A Season to Grow

Both Rachel and I have shares in CSAs this year.  I had a great experience last year with the Sippel Family Farm, you can read about my year in food throughout the blog and check my financial analysis of our decision to purchase a share here.  My farmers began delivering produce last week.  Unfortunately, due to class and work schedules, this was our first week of harvest.  This summer, I am going to try to update you weekly on the produce I receive and recipes that I invent from the produce.

So here goes.  This week we received a HUGE head of beautiful leaf lettuce, a bag of spinach, a head of escarole, and green onions.

Tuesday night I did what became a norm last year, sauteing veggies together in a skillet and enjoying the beauty of the harvest.  Escarole, ground turkey, green onions, salt, and pepper braised together happily, then rested atop a helping of quinoa, and filled excited bellies as the first flavors of Ohio reached our excited lips.  This week we have happily eaten many lovely things filled with that head of lettuce.  Oh lettuce wraps.  You make a fabulous lunch.

Tonight I used another favorite CSA produce cooking method.  I made a frittata.  You don’t hardly need a recipe for frittatas, the best part is throwing lovely ingredients together and cooking for a short while on the stove, then covering with lightly whisked eggs and popping it all in the oven.

If you are a recipe-follower, here’s a basic guideline to brinner at our house.  First chop potatoes and toss with a generous amount of olive oil.  Top with paprika and kosher salt and pop in a 400+ degree oven.  Tonight mine was set at 425.  Forget about them while you chop some veggies.  I tend to stir potatoes every 10-15 minutes while roasting.  They will likely need ~30 minutes in the oven, depending on how big your chunks are.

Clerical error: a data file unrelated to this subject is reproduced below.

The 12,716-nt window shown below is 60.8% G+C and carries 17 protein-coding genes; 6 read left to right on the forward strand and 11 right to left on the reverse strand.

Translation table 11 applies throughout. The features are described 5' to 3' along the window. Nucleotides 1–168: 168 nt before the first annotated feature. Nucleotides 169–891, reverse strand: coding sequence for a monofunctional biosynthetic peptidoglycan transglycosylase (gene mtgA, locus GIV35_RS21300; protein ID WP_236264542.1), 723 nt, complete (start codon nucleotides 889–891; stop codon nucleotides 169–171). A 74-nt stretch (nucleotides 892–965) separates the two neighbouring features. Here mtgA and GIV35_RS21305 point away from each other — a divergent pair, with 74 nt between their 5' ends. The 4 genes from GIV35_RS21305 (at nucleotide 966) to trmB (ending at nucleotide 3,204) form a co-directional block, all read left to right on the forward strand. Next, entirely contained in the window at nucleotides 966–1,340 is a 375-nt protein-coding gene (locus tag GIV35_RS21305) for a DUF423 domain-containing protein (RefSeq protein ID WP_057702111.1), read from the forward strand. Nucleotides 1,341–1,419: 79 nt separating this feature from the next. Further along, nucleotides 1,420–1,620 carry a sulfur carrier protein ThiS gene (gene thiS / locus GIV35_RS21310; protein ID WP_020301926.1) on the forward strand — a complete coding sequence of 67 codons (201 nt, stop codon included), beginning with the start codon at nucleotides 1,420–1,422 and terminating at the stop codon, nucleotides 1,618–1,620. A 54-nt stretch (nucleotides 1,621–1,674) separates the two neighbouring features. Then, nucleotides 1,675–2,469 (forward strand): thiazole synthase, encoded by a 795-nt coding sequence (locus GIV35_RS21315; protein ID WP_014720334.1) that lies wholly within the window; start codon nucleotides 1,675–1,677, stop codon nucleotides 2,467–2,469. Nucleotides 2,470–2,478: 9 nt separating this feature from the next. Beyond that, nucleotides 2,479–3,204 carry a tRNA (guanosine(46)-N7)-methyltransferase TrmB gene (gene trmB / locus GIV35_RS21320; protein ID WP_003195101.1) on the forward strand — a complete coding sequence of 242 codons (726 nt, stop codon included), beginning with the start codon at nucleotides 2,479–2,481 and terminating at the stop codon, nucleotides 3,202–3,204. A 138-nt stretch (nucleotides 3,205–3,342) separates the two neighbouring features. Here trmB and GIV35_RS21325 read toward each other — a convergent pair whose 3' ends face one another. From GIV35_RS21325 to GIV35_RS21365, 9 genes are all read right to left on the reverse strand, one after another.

Choose a large, oven-safe skillet.  Chop 1/2 of an onion (or throw the whole thing in if you want more onion and less other veggies)  and saute in oil until translucent.  Add asparagus from your mother’s garden cut into 1″ pieces and cook another 2 minutes.  Add spinach and 1-2 tomatoes and cook until the spinach has cooked down.  In the meantime, scramble ~8-10 eggs.  I had 5 leftover egg whites in my fridge from a previous cooking experiment, I added 4 more whole eggs.  Add coconut milk (or a milk of your choice), salt and pepper.  Whisk together well.  When veggies are ready, turn off the heat and top the veggies with the eggs.  Pop in the oven on a middle rack (move the potatoes down, if you have to).

Check the fritatta periodically and remove when the center has set fully.  Run a knife around the edges to gently loosen from the skillet.  Place a plate over the pan and flip onto the plate to serve.  Add a sprinkling of chopped green onions and serve.

Those of you allowed to have cheese should never hesitate to add a handful to the frittata before popping in the oven.  You should also consider this a great opportunity to eat hot sauce.  As you can see, my frittata got a little brown around the edges, which prompted The Philosopher to excitedly state, “That’s ok, it looks like pizza!”  I am not exactly sure it tasted like pizza, but brinner has always been one of my favorite surprises.  I am pretty sure that only good things come from eating breakfast at dinner time.  Especially when the ingredients are local and the farmers have become part of your community.

That’s comfort food.


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